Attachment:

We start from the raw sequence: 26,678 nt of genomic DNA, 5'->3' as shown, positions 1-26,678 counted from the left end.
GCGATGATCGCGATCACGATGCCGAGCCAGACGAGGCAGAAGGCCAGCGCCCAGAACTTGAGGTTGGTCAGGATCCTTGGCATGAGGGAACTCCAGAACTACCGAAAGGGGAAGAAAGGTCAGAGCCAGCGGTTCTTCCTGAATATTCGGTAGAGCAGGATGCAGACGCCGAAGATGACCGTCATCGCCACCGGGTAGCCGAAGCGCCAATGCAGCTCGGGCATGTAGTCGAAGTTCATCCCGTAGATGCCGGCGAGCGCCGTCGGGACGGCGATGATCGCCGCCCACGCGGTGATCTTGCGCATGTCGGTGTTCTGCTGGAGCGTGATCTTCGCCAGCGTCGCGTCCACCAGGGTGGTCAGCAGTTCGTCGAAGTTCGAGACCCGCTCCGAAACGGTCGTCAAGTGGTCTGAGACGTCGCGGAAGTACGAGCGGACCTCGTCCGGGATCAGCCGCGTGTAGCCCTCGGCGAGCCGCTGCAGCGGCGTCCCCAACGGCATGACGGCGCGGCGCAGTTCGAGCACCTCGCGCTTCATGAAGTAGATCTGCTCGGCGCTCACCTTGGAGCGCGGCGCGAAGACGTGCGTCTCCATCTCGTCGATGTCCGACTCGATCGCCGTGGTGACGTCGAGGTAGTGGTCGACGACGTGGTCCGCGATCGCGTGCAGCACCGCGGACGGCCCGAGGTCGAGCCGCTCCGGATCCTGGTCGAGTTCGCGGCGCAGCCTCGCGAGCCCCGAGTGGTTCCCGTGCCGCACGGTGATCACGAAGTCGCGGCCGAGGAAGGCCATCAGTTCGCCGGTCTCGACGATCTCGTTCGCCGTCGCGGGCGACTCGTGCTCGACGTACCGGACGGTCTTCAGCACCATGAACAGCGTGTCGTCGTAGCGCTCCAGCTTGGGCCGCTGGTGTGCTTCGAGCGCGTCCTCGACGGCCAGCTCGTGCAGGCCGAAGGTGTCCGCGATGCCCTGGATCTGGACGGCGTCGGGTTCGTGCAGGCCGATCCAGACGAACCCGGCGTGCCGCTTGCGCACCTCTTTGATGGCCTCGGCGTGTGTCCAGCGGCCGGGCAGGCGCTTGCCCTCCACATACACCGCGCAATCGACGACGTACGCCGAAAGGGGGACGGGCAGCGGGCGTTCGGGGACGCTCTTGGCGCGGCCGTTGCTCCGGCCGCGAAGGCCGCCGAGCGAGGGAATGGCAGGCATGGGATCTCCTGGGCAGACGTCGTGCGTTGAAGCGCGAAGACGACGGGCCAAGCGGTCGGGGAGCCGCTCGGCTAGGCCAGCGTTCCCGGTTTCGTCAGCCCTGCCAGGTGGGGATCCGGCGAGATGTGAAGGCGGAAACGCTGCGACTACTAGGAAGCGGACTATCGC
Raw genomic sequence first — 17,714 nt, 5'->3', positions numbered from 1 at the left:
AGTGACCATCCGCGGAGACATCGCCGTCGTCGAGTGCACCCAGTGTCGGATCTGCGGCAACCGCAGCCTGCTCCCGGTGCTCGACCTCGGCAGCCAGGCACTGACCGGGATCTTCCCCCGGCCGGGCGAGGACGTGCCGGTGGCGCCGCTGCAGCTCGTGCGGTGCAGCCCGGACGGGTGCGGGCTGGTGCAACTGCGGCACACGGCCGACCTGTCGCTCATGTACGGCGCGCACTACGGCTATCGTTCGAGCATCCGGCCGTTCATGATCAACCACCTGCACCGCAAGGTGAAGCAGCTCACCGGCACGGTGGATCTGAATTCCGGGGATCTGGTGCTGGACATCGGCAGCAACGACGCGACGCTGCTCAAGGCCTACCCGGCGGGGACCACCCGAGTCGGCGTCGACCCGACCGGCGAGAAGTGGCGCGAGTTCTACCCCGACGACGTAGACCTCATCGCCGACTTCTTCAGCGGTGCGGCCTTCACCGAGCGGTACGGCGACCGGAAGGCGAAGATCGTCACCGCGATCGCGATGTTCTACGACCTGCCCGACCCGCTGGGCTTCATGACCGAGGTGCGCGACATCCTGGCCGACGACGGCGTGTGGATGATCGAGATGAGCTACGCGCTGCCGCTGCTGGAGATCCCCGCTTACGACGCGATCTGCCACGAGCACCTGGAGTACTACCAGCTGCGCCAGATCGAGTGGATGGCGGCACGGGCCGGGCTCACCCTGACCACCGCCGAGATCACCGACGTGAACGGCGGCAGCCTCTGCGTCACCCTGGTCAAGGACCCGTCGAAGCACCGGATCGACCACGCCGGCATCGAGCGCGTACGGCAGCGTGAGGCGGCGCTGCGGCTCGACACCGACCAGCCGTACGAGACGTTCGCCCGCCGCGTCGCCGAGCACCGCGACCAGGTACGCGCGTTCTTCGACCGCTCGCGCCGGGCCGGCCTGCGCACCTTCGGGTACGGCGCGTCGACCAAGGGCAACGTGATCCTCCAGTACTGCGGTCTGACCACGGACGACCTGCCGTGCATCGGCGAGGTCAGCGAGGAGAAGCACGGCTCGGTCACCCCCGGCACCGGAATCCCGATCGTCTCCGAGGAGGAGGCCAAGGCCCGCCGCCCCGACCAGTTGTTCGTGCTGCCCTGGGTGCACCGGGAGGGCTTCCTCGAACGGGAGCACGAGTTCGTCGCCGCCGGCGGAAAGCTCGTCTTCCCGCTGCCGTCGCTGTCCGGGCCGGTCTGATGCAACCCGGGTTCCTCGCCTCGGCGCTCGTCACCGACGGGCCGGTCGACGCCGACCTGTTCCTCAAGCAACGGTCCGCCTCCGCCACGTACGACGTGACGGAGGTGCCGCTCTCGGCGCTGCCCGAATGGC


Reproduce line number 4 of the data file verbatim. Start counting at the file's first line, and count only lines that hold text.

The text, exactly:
AGTGACCATCCGCGGAGACATCGCCGTCGTCGAGTGCACCCAGTGTCGGATCTGCGGCAACCGCAGCCTGCTCCCGGTGCTCGACCTCGGCAGCCAGGCACTGACCGGGATCTTCCCCCGGCCGGGCGAGGACGTGCCGGTGGCGCCGCTGCAGCTCGTGCGGTGCAGCCCGGACGGGTGCGGGCTGGTGCAACTGCGGCACACGGCCGACCTGTCGCTCATGTACGGCGCGCACTACGGCTATCGTTCGAGCATCCGGCCGTTCATGATCAACCACCTGCACCGCAAGGTGAAGCAGCTCACCGGCACGGTGGATCTGAATTCCGGGGATCTGGTGCTGGACATCGGCAGCAACGACGCGACGCTGCTCAAGGCCTACCCGGCGGGGACCACCCGAGTCGGCGTCGACCCGACCGGCGAGAAGTGGCGCGAGTTCTACCCCGACGACGTAGACCTCATCGCCGACTTCTTCAGCGGTGCGGCCTTCACCGAGCGGTACGGCGACCGGAAGGCGAAGATCGTCACCGCGATCGCGATGTTCTACGACCTGCCCGACCCGCTGGGCTTCATGACCGAGGTGCGCGACATCCTGGCCGACGACGGCGTGTGGATGATCGAGATGAGCTACGCGCTGCCGCTGCTGGAGATCCCCGCTTACGACGCGATCTGCCACGAGCACCTGGAGTACTACCAGCTGCGCCAGATCGAGTGGATGGCGGCACGGGCCGGGCTCACCCTGACCACCGCCGAGATCACCGACGTGAACGGCGGCAGCCTCTGCGTCACCCTGGTCAAGGACCCGTCGAAGCACCGGATCGACCACGCCGGCATCGAGCGCGTACGGCAGCGTGAGGCGGCGCTGCGGCTCGACACCGACCAGCCGTACGAGACGTTCGCCCGCCGCGTCGCCGAGCACCGCGACCAGGTACGCGCGTTCTTCGACCGCTCGCGCCGGGCCGGCCTGCGCACCTTCGGGTACGGCGCGTCGACCAAGGGCAACGTGATCCTCCAGTACTGCGGTCTGACCACGGACGACCTGCCGTGCATCGGCGAGGTCAGCGAGGAGAAGCACGGCTCGGTCACCCCCGGCACCGGAATCCCGATCGTCTCCGAGGAGGAGGCCAAGGCCCGCCGCCCCGACCAGTTGTTCGTGCTGCCCTGGGTGCACCGGGAGGGCTTCCTCGAACGGGAGCACGAGTTCGTCGCCGCCGGCGGAAAGCTCGTCTTCCCGCTGCCGTCGCTGTCCGGGCCGGTCTGATGCAACCCGGGTTCCTCGCCTCGGCGCTCGTCACCGACGGGCCGGTCGACGCCGACCTGTTCCTCAAGCAACGGTCCGCCTCCGCCACGTACGACGTGACGGAGGTGCCGCTCTCGGCGCTGCCCGAATGGC